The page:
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Search on for comet fragments after fireball seen over Ireland

Did you see a fireball last night? If you did, you’re urged to get in touch with Astronomy Ireland, who are trying to determine if it landed on Irish soil.

Image: NIKOLAS GIAKOUMIDIS/AP/Press Association Images

DID YOU SEE a fireball shooting across the Irish sky last night?

If you spotted the fragment of a comet at around midnight, you’re urged to get in touch with Astronomy Ireland, who are trying to find the  location where it may have landed.

David Moore, Chairman of Astronomy Ireland, told TheJournal.ie that the organisation received a number of reports about the fireball overnight.

“It’s over in a second or two so unless you happened to be recording at the time, you might not have spotted it,” he said. “If anyone’s operating CCTV equipment at night it would be well worth checking around that time.”

He said that “these things tend to happen 50 – 100 miles above the ground” so it could have been seen in any part of the country.

Last year we had three major fireball incidents and received 1000 written reports for each one. But for every one person that reports it, there are probably dozens who don’t report it. That’s why we’re appealing to people.

Once Astronomy Ireland has announced where it thinks the fireball might have landed, it encourages people to look for fragments, which will look like burnt rocks. The fragments will have had their outside melted by the fiery re-entry process and are usually smooth unless split in half.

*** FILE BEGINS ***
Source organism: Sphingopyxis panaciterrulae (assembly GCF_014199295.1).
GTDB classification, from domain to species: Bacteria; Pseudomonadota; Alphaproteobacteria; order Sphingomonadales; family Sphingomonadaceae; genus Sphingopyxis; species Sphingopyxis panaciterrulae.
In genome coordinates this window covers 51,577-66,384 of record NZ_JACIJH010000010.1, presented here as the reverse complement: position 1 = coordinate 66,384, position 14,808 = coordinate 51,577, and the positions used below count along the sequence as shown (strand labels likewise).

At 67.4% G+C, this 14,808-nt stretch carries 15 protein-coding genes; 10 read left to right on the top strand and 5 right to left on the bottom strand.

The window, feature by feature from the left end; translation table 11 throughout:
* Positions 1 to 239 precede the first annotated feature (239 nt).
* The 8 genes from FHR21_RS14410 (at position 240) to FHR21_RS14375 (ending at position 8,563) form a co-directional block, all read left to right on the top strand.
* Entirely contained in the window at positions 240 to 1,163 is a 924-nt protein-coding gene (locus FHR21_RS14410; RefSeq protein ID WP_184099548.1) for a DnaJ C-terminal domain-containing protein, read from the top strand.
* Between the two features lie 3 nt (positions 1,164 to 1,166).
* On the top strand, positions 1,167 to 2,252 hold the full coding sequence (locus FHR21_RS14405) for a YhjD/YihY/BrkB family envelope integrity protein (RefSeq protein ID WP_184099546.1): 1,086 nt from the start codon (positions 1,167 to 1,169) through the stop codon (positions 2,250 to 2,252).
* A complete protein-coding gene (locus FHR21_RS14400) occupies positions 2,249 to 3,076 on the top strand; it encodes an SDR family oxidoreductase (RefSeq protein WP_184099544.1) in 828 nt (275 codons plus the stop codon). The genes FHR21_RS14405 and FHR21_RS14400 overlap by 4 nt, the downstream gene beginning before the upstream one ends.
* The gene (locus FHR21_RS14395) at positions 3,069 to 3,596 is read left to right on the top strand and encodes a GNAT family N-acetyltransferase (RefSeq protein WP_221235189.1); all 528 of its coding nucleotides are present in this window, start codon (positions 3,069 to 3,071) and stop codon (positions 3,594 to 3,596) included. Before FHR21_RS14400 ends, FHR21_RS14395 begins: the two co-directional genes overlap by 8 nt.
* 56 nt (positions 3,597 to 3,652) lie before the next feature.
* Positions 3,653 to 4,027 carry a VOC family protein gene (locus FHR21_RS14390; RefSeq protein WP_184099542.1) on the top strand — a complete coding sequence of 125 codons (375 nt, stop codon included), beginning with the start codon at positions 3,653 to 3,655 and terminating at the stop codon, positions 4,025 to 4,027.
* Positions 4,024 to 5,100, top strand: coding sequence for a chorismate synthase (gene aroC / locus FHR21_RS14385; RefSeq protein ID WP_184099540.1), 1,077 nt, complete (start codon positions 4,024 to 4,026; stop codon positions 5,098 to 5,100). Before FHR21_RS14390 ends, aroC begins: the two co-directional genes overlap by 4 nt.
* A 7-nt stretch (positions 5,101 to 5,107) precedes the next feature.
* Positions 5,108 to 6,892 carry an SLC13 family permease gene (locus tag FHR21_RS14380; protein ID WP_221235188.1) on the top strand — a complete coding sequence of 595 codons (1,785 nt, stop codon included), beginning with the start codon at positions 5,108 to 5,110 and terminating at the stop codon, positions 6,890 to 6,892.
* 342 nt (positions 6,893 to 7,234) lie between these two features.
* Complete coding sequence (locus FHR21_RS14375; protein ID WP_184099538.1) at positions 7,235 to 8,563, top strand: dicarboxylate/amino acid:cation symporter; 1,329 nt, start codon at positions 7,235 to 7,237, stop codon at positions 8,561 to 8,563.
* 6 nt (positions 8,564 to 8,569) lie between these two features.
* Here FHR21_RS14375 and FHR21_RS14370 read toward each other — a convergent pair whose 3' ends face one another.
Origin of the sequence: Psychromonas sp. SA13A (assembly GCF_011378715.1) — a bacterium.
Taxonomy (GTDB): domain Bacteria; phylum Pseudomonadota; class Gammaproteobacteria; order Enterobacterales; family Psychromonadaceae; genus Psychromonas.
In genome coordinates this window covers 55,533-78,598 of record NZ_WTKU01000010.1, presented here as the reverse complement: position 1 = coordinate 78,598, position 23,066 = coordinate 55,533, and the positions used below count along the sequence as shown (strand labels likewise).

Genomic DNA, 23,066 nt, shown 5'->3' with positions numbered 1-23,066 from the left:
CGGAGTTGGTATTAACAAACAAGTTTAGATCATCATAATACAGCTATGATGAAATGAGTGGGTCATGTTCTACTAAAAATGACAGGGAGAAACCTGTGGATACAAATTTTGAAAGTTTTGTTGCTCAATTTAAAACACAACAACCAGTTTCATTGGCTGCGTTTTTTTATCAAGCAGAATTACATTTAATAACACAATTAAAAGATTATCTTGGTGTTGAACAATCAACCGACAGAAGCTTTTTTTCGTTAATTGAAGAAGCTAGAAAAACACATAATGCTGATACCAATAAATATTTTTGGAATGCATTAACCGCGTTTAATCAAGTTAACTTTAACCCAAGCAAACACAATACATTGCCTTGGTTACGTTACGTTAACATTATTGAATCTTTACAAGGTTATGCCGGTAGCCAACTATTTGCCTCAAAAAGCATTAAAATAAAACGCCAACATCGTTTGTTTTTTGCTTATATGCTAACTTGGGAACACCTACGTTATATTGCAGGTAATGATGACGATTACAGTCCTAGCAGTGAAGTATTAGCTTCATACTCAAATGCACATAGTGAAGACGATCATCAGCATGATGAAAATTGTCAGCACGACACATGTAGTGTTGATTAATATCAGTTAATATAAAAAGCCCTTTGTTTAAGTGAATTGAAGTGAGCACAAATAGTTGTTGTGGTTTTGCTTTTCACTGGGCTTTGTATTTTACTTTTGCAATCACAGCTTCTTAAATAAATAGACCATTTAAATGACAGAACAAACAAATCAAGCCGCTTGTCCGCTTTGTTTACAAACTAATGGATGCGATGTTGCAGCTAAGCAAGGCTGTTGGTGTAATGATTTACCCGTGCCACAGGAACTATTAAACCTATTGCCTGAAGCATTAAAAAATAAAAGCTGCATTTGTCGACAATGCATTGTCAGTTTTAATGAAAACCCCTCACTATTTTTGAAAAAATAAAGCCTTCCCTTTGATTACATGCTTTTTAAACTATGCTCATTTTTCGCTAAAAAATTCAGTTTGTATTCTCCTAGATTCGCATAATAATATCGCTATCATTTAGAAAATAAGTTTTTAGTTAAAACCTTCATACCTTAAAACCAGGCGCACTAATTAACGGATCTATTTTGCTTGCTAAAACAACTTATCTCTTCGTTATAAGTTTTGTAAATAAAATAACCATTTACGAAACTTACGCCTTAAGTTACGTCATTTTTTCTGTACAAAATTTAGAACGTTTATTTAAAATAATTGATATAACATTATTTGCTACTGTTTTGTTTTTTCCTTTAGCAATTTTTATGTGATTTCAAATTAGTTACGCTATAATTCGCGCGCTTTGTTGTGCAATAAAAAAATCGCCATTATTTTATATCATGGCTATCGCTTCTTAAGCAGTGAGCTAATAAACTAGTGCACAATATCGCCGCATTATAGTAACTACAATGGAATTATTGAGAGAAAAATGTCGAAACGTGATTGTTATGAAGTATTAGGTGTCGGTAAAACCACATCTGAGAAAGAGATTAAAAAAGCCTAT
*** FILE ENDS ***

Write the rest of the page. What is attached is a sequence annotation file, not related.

“It’s not kryptonite; it’s not radioactive,” David said of the fragments. “The earth is made of the same stuff that these rocks are made of.”

People who email Astronomy Ireland about the fireball will be added to the mailing list for free – once it is determined if the comet fragment landed on Irish soil, they will be emailed with the possible location.

Astronomy Ireland hopes to receive enough reports this week to complete the analysis and announce results at its Star-B-Q, taking place this Saturday, August 27, in Roundwood, Co Wicklow. The event is open to all.  We won’t conduct a search so people can trust us with their reports. We won’t tell anyone until we tell everyone.

David noted that collectors have paid very large sums of money for Irish meteorites in the past, as they are such a rare occurrence.

Meteorite material was discovered in Ireland in 1999 and 1969.

Fragments of the 1999 Irish meteorite sold for $500 dollars per gram on one occasion.

Astronomy Ireland estimate one fireball passes over Ireland every year, but due to weather conditions we will see just one every ten years.

Depending on the size of such fragments, some fireballs may ‘explode’ in the atmosphere with the energy of an atomic bomb.

The fireball is likely to be a piece of a comet or asteroid that passed near Earth’s orbit sometime in the past.  As a general rule of thumb, the brighter a fireball is, the more likely it is to have survived the fall and landed on the earth, and last night’s fireball was reported to have been big and bright.

Those with eyewitness reports and any CCTV footage of the event can contact Astronomy Ireland  at www.astronomy.ie/fireball or sign up for the mailing list at www.astronomy.ie/friends.

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